One of my continuing aims in 2014 is to try to read more non-fiction in particular about history. I noticed that at the beginning of 2013 different editions of A Very Brief History series by Mark Black were being offered for free on Amazon so I started collecting them. After enjoying the Tudor editions from the collection so much I was keen to read more. While I read six of Black’s histories last year until now I had read none this year. To rectify that I had a mooch at the beginning of October through the editions I had left and picked The Crusades.
Before reading The Crusades all I really knew was that many wars were waged in the Middle East by Roman Christian nations in the vain hope of obtaining the holy city of Jerusalem. The crusades originally began when Byzantine Christians came under threat from the growing Islamic movement and appealed to their Roman counterparts for aid. What they got instead was a bloody rampage that saw knights, lords, kings and commoners a like pillaging, raping and murdering Muslims, Jews and Christians a like. The only individuals I knew that had taken part was England’s well loved King Richard the Lionheart, the Knights Templar, and the great warrior leader Saladin. What I learnt from reading The Crusades was that nine crusades were launched in total between the years of 1095 and 1272. All of which but the first crusade were pretty much futile and unsuccessful. There weren’t just crusades launched in the Middle East either. A crusade was waged into Spain to defeat and oust the Muslims that had settled there. Another crusade was waged against small fringe Christian groups; like the Cathars in the South of France. And another crusade was waged against the Slav pagans living in Eastern Europe. Basically if you weren’t a Roman Christian in this period you could be a target.
This brief history of The Crusades is separated into chapters on the religious background, the political background, the situation in Western Europe and then a chapter on each of the nine crusades; chronicling who was involved, what was gained and/or lost. Now this is called a very brief history and they aren’t lying if you are someone looking for an in-depth history of the crusades you won’t find it here. However I thought it was a wonderful introduction and taster of the important events from the period. I also thought each chapter was really interesting and could be great starting places to discover what you would like to read and research further.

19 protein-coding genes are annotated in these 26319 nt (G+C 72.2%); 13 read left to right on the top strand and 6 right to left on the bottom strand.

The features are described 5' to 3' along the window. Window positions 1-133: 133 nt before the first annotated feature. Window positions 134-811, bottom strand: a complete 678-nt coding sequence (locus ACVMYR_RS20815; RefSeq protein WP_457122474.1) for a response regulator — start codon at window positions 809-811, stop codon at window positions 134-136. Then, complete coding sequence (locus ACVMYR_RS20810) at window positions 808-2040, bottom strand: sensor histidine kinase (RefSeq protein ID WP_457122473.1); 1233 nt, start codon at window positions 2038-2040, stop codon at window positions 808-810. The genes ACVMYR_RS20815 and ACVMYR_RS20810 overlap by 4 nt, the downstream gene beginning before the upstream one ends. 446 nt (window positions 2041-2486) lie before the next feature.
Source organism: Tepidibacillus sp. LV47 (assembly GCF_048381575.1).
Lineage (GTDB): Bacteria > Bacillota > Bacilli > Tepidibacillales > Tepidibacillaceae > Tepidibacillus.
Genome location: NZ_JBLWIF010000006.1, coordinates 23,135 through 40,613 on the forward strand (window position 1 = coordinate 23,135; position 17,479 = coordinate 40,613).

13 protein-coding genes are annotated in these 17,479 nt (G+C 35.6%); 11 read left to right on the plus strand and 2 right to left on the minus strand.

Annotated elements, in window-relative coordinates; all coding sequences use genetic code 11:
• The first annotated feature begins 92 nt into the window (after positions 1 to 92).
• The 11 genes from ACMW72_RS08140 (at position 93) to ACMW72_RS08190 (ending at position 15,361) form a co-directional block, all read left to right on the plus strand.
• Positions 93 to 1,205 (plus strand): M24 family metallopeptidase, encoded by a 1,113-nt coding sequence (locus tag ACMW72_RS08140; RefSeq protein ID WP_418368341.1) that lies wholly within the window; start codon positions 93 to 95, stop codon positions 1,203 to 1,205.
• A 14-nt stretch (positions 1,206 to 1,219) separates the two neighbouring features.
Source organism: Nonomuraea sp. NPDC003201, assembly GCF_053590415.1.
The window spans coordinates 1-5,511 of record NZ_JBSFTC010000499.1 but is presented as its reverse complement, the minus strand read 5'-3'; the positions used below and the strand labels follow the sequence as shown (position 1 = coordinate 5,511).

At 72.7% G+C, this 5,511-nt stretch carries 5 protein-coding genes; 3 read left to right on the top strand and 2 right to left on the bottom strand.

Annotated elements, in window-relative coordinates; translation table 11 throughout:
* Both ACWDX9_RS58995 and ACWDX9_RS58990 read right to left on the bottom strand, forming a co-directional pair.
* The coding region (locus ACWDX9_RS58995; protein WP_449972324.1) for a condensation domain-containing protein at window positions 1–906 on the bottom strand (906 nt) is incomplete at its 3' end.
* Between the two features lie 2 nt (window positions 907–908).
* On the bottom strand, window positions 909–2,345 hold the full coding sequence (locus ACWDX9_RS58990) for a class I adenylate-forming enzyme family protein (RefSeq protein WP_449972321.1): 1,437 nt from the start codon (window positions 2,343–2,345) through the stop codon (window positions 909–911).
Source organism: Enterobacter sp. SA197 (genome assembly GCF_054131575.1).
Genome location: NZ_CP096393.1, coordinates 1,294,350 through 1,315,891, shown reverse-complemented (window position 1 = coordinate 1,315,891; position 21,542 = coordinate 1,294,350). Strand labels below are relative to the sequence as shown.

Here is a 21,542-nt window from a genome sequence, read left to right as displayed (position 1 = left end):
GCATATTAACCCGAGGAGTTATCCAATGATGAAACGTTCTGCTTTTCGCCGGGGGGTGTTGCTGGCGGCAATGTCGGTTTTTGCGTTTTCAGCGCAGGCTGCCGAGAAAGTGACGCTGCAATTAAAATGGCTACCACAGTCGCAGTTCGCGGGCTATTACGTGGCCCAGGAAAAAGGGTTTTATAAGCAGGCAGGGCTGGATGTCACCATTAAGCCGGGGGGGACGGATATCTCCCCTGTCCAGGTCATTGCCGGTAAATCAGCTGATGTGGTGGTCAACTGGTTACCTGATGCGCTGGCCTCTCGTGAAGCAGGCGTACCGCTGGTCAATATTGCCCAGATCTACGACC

I am glad I discovered Mark Black and his A Very Brief History series in 2013. Sadly I haven’t read any more from this series till now. I really can’t leave it so long next time. I thought The Crusades was clear, concise and well-written. Each chapter was an easy bite-size length and the chapters flowed really well. The previous editions I read on the Tudors and Victorians I managed to finish off in only one or two sittings. This took me a couple of sittings to finish off as I dipped in and out of it between other books. A good read for when you don’t have a huge amount of time. I easily squeezed one or two chapters in when I had a break.
The Crusades was a simple introduction into the angry, bloody and confusing time of the crusades. I recommend to those interested in reading more about history. I have plenty more editions from this series still to read.
Have you read about the crusades? Any recommendations?